The San Francisco-based men’s club for the rich and powerful that hosts the annual Bohemian Grove encampment at Monte Rio will pay $7 million to settle a class-action lawsuit from seasonal workers alleging unfair labor practices.
Terms of the agreement involving 664 current and former valets employed from May 2011 to December 2014 received provisional approval Wednesday from Sonoma County Superior Court Judge Gary Nadler.
The valets — who serve as cooks, bartenders and assistants in about 115 separate “camps” during the two-week event starting July 14 — claimed they were misclassified as independent contractors and did not receive overtime or meal and rest breaks. They will each receive an average payout of about $8,100.
Not included in the settlement are hundreds of high school- and college-age employees who work each year in the Grove’s main welcome area and dining rooms, and parking cars, Bohemian Club spokesman Sam Singer said Thursday.
Under the terms of the agreement, to be finalized in September, the club admitted no wrongdoing, Singer said. It settled to avoid trial costs, he said.
“We have an excellent relationship with the valets,” Singer said. “The idea that the camps or club mistreated their employees in any way is simply untrue.”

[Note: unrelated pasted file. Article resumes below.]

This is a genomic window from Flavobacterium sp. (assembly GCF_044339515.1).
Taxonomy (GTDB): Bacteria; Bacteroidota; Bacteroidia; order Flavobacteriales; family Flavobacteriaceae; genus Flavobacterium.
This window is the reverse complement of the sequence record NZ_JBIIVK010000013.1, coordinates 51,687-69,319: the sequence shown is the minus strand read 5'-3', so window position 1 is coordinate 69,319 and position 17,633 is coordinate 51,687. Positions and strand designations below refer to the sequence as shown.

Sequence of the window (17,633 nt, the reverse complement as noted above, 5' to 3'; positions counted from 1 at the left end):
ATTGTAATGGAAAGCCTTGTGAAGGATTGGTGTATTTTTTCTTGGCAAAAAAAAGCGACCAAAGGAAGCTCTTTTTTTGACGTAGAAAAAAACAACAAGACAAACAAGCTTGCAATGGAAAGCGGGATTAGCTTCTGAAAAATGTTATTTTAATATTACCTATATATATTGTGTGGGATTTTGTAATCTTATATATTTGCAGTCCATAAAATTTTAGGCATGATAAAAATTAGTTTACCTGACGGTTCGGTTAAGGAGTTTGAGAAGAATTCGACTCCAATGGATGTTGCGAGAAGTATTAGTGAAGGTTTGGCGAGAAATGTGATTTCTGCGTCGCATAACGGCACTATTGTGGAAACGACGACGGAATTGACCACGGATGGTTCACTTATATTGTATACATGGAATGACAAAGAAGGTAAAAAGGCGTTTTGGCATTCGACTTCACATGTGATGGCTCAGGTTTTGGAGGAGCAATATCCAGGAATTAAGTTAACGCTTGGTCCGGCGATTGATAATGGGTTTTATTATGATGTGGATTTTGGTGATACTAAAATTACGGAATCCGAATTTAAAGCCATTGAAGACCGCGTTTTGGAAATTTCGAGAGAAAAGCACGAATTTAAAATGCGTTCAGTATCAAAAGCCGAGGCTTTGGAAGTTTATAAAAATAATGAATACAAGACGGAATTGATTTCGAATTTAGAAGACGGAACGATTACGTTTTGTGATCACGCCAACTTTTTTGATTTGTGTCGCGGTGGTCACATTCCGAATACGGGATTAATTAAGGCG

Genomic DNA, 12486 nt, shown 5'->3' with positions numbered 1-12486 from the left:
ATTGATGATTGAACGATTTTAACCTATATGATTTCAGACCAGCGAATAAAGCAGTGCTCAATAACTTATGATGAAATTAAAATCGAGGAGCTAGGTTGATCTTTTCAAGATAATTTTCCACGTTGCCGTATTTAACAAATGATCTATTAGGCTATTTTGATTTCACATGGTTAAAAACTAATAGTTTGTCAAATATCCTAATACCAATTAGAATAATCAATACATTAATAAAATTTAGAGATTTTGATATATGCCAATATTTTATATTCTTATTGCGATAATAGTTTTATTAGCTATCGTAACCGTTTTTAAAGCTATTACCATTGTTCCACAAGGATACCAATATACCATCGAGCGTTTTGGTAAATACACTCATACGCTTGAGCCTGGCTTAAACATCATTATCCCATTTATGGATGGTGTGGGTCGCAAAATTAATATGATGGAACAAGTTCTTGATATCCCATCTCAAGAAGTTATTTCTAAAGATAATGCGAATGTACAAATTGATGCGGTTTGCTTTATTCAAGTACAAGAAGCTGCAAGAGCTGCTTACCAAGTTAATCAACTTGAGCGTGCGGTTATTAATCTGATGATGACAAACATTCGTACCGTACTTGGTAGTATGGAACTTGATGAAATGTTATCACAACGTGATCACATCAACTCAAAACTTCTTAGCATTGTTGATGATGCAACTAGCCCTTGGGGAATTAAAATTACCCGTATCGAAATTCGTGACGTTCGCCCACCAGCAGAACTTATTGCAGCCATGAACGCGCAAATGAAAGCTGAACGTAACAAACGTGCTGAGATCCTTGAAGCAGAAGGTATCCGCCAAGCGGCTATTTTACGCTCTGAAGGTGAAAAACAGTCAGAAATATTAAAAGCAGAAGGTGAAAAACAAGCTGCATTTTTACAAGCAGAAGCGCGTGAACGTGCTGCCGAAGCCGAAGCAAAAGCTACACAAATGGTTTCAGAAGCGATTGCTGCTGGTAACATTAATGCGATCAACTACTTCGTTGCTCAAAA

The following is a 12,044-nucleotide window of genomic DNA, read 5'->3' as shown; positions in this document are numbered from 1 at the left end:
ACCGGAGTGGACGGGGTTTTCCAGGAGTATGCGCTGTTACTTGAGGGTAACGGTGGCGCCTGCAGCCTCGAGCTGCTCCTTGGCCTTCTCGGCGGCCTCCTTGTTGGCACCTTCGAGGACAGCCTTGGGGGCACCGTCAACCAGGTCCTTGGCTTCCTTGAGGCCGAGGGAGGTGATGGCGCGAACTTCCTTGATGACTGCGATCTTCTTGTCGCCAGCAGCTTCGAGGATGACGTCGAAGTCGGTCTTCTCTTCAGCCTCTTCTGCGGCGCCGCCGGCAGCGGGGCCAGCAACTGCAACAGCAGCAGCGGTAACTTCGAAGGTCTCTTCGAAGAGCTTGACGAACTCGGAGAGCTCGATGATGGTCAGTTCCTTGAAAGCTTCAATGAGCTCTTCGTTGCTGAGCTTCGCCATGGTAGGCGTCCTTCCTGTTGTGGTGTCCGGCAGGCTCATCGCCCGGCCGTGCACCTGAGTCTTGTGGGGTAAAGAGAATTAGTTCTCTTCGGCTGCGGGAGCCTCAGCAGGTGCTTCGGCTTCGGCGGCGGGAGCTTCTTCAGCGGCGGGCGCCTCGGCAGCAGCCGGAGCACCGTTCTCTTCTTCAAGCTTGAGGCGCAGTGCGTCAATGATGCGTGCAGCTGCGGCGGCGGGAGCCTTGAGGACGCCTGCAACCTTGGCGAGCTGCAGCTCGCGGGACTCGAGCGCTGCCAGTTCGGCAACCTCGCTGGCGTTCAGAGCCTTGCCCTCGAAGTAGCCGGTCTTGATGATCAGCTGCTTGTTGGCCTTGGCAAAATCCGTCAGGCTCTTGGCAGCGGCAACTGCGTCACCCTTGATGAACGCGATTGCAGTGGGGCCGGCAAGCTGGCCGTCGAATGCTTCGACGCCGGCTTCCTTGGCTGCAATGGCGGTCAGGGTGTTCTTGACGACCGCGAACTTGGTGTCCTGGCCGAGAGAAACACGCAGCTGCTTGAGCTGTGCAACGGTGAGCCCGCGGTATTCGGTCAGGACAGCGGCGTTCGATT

One of the named plaintiffs, Jacob Horvat, 26, of Santa Rosa, declined to comment, citing a confidentiality agreement. A valet attorney, Lin Chan of San Francisco, also declined comment.
The exclusive, highly secretive, male-only summer gathering has been a Monte Rio fixture for more than 130 years. Past guests have included Ronald Reagan, both Bush presidents and media mogul Rupert Murdoch. Last year, comedian Conan O’Brien was among the performers.
Because of its elite membership, the Grove has been the target of protests.
It is organized into camps with names like Owl’s Nest and Mandalay with anywhere from a few to more than 100 members. Accommodations range from rustic tents and cabins to more lavish lodging.
Each camp has its own culture and tradition. Members also hire their own valets, who can range in age from young adults to retirees.
For many, working as a valet is a family tradition passed down through generations. Singer said camp members and valets share a close bond.
“The camps treat their valets very well,” he said. “They are valued members of the family.”
However, the lawsuit alleges violations of the California Labor Code leading to an underpayment. After interviews with dozens of valets, it was alleged the club failed to recognize them as employees, entitling them to damages for unpaid wages and statutory penalties. According to legal papers, each class member will receive an automatic payment, without filing a request, based on the number of days worked.
The settlement was reached earlier this year after 10 months of negotiation and with the help of a mediator, the papers said.
Lawyers are expected to receive about $2 million of the settlement.
At least one longtime valet said he wasn’t aware of any wage problems but noticed a change in the way he is paid since the lawsuit.
Doug Kirk, who has worked as a valet for seven summers, said the club now uses a professional payroll service instead of relying on camp members to pay valets.